The effort and position (e.g. edge trim angle) will now be appropriate more often than not. The skill manoeuvre will look reasonably smooth but the speed/endurance is still being affected by inconsistency.
The muscle is now more in tune with the movements creating a smoother more fluent movement pattern. Sessions can be longer and fine muscle control is possible.
The coach/paddler is starting to be able to describe their activity. The muscles are sufficiently relaxed to allow proprioceptive awareness to develop.
|The coach/paddler is associating particular past situations with specific modifications to the components of the skill. This can only be achieved through a process of reflective practice.
Rules have been replaced with principles and will have even been simplified or grouped to help comprehension. Rules often become confined to key safety issues rather than performance matters.
The performance is consistent. The intended outcome is achieved most of the time.
“ I can use the technique when given the opportunity to plan ahead and am able to anticipate common/frequent problems.”
The paddler has a clear understanding of the component parts and their relationship with each other. There is a realization that there are too many variables to apply simple rules. In order to reduce cognitive activity the coach/paddler is starting to draw on previous experience in order to react rather than consider.
The individual now has a more consistent performance and a range of techniques for most situations. New environments often require a couple of attempts prior to success.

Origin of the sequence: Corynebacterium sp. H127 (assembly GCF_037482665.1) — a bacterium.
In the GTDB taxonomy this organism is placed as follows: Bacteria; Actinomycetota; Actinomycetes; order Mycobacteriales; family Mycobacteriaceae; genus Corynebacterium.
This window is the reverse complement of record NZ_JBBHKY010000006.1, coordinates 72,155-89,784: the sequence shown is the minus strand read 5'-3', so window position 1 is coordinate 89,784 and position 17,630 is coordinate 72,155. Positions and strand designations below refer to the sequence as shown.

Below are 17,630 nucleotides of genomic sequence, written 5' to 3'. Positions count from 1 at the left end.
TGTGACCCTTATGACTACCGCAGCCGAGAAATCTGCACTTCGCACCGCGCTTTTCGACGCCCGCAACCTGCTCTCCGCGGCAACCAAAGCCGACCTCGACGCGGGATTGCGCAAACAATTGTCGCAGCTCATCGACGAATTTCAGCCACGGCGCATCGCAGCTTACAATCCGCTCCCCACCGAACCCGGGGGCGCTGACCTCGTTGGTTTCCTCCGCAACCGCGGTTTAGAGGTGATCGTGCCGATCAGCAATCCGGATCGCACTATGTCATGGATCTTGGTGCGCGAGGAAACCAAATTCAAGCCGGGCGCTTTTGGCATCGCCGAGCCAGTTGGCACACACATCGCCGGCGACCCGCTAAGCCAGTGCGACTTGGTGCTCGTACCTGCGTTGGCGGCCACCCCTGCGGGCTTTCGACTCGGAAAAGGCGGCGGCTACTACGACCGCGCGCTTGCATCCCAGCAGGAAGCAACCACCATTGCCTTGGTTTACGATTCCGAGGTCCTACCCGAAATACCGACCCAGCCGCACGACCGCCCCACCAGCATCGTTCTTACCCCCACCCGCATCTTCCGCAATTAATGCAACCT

The effort and position will now be correct most of the time. The paddler will be paying attention to ways of making the skill more efficient.
The performance will be with minimal effort reducing long-term fatigue.
Muscles are used to the actions and movements.
|The coach/paddler is able to perform the skill with autonomy and creativity. As the need arises the individual can modify their actions to suit a wide range of situations. The coach/paddler has sufficient understanding and experience to understand the relationship between movements/theories.
The coach/paddler is operating without consciously referring to rules or principles. They will appear to make decisions and refine movements instinctively.
The performance is very consistent. The intended outcome is almost always achieved.
“ I can trust it when the going gets tough, I can use this skill off the cuff alongside other theories and models”
The coach paddler has a very clear understanding of all the components of the skill or theory and will only be paying conscious attention to fine motor movements. The coach/paddler will be intuitively responding to the changing influences around them. The individual will be constantly strategically planning and applying tactics to address the changing influences at a micro level.
The skill can be performed in a range of different environmental locations with the same level of consistency.
The paddler can adapt and justify the skill.
The effort and position will almost always be appropriate. The paddler will be constantly refining to achieve maximum output with minimum input.
The performance will be achieved with minimal effort and without long term fatigue. Through training the muscles will be used to the actions and movements.